Stew, Passing Strange

041008stew.JPGIf you haven’t yet seen the phenomenal new Broadway show Passing Strange, you’re really missing out. There are plenty reasons why you don’t dare pass on this electrifying, decidedly un-Broadway triumph, but it’s Stew, the single-named writer, co-composer and onstage narrator of Passing Strange, who’s best equipped to sell you on it: “You wanna know the most terrifying combination of words in the English language to me? Rock Musical. Because the music featured in such so-called productions is stuff that no self-respecting rock fan would ever be caught dead listening to. Therefore, Passing Strange is the musical you can take your friend to who hates musicals.”

The exhilarating score swerves madly from punk to Gospel to soul to funk without losing coherence or a drop of brio. Fans of the show will be excited to learn that a soundtrack is forthcoming; in fact, they’ll be recording it live at the Belasco Theatre Monday afternoon and you’re invited – get on the list by subscribing to the Passing Strange newsletter. And while ticket prices for Passing Strange vary, $25 rush tickets are sold at the box office on the day of each performance.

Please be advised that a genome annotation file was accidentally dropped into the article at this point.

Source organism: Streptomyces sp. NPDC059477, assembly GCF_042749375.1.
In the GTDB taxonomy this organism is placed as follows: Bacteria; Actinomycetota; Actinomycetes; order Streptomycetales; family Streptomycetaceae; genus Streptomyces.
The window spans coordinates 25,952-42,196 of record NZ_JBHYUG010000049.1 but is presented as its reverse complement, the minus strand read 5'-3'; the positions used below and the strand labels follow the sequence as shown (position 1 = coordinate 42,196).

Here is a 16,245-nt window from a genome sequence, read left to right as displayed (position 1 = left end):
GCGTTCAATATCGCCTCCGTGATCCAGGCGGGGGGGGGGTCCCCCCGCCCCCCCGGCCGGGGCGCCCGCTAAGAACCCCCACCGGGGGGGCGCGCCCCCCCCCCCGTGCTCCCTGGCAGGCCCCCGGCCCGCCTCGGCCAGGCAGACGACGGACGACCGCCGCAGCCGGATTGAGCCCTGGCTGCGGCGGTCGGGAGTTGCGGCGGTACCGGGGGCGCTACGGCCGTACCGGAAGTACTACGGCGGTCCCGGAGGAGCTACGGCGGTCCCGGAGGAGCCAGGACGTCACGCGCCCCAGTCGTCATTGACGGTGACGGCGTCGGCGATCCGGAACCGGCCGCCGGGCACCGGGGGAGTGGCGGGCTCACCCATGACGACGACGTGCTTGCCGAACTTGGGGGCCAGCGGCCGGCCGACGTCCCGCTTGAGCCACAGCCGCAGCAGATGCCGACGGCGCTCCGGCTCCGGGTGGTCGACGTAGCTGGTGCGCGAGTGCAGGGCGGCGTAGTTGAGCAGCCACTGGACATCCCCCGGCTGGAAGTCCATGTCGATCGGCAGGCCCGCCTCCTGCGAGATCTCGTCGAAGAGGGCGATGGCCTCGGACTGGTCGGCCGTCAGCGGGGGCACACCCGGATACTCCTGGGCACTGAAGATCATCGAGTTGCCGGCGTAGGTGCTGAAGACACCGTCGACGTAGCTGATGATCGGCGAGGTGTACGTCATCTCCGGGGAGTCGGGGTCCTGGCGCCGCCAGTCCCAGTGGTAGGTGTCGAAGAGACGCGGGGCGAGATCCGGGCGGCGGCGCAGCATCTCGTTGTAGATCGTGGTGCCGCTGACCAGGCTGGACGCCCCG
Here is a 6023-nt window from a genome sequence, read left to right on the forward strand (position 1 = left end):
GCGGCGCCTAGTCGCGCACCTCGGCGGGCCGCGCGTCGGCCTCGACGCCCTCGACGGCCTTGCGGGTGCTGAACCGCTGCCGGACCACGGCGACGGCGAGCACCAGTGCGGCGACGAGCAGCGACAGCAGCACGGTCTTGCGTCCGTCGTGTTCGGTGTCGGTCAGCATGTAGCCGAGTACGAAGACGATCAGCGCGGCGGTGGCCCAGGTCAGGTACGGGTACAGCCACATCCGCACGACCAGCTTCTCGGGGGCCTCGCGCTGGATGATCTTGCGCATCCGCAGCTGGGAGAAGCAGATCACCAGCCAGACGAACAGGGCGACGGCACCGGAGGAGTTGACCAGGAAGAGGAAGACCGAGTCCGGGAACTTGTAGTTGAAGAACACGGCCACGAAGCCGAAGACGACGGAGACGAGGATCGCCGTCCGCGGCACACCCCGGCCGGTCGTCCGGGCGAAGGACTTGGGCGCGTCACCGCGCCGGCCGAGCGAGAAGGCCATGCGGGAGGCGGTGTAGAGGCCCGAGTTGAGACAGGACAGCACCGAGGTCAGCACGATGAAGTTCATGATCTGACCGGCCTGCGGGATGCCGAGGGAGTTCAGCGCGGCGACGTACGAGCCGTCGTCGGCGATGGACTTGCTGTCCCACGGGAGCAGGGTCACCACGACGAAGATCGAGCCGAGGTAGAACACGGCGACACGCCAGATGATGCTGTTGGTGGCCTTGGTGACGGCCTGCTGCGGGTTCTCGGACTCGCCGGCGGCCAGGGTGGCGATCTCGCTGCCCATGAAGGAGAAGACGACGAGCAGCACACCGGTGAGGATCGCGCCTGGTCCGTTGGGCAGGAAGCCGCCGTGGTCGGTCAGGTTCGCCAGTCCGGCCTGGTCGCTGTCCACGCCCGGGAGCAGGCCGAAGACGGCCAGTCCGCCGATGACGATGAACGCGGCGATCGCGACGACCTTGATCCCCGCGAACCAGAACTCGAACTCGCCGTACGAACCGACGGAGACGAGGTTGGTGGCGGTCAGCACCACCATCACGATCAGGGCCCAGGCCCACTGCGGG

I saw Passing Strange for the second time on Broadway just last week, and I’m already itching to see it again. Oh good, I hope you were there with a good crowd. Sometimes the crowd can be a little bit stiff.

I was wondering about that; is the audience response on Broadway different from when you presented Passing Strange at the Public Theater? I’ve got to be honest with you. The stereotype was that Broadway crowds would be stiff and downtown crowds would be wild and crazy. That hasn’t really been the case. I think audiences are kind of the same all over. It’s just that uptown people might not get some jokes that downtown people do. But in terms of the response, we would like it to be more like a black church situation, with call and response and people feeling like they’re part of the moment, not observing the moment, you know? A lot of people downtown were very observational, as well.

But, see, you know, with rock ‘n’ roll you know how you’re doing every minute. Rock ‘n’ roll is like fucking: you know if it ain’t working for the other person. Or at least hopefully you’re fucking someone who’s not faking it. With rock ‘n’ roll you know how well you’re doing because you can see if they’re looking up at you or if they’re trying to pick up some girl at the bar. But in theater, fuck. They’re just staring at you and you don’t know what’s going on sometimes because they’re not allowed to say, ‘Yeah!’

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